Skip to content ↓

MLK piece evokes conflict between reality and ideal

This silhouette of Dr. Martin Luther King Jr. is part of the Lobby 10 installation in his honor.
This silhouette of Dr. Martin Luther King Jr. is part of the Lobby 10 installation in his honor.
Photo / Donna Coveney

The dramatic installation in Lobby 10 honoring the life, work and memory of Dr. Martin Luther King Jr. combines a larger-than-life silhouette portrait of Dr. King with posed, life-sized manikins and a path into a "minority circle" designed to guide viewer/participants in seeing both the dream and the historical realities of race relations in America.

The installation is the product of the IAP Martin Luther King design seminar led by Tobie Weiner, undergraduate administrator in the Department of Political Science, in collaboration with students. It runs through Sunday, Feb. 10.

Weiner summarized the students' goals in creating the MLK installation as reflecting "both the ideals of Dr. King as well as their own struggles and dreams."

The student designers said in a collectively written statement, "In today's politically correct world, we are led to believe that we live the dream of total equality and justice; however, this has not yet been realized. Our installation is a reminder of the contradiction that exists between today's reality and the ideal we strive to achieve. It celebrates the continuing struggle for civil rights that will bring Dr. King's dream to fruition.

"The path to this dream has been darkened by hatred and ignorance throughout the history of this country, but it is illuminated by the love and wisdom of the many proponents of justice our nation has seen. The MIT community forms an important element of the social and technical vanguard, and with this position comes the great responsibility of helping to lead the struggle. The installation in Lobby 10 is both a call to action and a commemoration of one of America's greatest leaders."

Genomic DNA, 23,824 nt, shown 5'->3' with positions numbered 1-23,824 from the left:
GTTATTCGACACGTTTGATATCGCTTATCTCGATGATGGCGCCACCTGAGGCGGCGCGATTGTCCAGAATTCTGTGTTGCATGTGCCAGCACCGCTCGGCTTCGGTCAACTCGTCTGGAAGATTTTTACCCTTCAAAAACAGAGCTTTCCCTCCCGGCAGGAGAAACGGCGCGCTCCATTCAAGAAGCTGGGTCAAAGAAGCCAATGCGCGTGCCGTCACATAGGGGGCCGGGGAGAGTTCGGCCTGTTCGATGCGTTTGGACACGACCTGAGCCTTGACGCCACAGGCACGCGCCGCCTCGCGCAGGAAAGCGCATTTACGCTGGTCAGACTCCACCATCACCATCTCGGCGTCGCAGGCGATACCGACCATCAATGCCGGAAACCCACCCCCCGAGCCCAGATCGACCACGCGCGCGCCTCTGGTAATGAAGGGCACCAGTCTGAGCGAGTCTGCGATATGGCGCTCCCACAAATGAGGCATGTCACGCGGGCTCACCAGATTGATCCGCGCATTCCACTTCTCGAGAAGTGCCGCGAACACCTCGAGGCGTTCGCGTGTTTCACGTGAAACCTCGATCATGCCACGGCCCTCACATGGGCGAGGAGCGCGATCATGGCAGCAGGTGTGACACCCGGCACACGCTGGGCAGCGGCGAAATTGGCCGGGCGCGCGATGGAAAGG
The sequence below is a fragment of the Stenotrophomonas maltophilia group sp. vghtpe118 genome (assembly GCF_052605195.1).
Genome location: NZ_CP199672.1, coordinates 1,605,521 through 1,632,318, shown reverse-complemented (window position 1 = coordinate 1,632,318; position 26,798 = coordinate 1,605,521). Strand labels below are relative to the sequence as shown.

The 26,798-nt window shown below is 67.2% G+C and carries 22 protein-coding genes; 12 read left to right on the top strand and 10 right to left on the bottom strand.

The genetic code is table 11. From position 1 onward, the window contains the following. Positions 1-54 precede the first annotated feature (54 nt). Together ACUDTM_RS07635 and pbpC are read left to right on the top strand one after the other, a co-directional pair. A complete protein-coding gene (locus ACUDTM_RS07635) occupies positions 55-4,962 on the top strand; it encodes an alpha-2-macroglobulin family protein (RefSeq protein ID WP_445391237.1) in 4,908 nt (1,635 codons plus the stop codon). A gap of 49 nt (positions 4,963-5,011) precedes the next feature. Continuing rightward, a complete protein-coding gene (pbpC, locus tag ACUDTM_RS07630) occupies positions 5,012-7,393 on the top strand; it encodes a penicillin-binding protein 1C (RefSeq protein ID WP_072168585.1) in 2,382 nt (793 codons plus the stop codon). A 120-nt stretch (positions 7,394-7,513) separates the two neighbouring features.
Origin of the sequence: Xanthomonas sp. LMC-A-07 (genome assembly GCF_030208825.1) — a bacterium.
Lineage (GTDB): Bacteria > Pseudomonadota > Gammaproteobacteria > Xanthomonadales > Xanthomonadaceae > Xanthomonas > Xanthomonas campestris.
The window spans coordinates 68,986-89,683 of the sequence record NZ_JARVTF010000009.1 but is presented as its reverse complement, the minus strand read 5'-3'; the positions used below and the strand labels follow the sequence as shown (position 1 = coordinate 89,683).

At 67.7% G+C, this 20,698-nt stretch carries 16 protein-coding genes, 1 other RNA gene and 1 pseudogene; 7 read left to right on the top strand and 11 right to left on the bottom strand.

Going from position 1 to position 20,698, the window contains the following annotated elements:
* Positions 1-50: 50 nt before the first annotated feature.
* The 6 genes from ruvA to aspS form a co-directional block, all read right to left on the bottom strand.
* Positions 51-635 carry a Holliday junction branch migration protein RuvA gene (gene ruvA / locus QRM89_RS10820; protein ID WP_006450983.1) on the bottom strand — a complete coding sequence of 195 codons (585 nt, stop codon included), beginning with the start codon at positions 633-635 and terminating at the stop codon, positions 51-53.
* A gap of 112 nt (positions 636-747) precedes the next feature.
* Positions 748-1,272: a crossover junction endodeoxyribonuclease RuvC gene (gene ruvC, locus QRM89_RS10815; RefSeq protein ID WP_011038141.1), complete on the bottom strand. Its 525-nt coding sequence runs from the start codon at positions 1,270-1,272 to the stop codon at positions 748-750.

The students who participated in the MLK design seminar are holding a forum tonight from 7 to 9 p.m. in Room 4-370 to show one of the videos they made in the seminar and to discuss race relations.

The 28th annual breakfast celebrating Dr. King's life and legacy will be held this Friday, Feb. 8 at 7:30 a.m. in Morss Hall in Walker Memorial. This year's speaker is television correspondent, author and political commentator Tavis Smiley. He will speak on the theme of this year's celebration, "From Dreams to Reality: The Illusion of Full Inclusion."

To receive an invitation, go to the online form and click on Breakfast Invitation Request. Fill out the form and call in your RSVP. You must request an invitation by the end of today.

A version of this article appeared in MIT Tech Talk on February 6, 2002.

Related Topics

More MIT News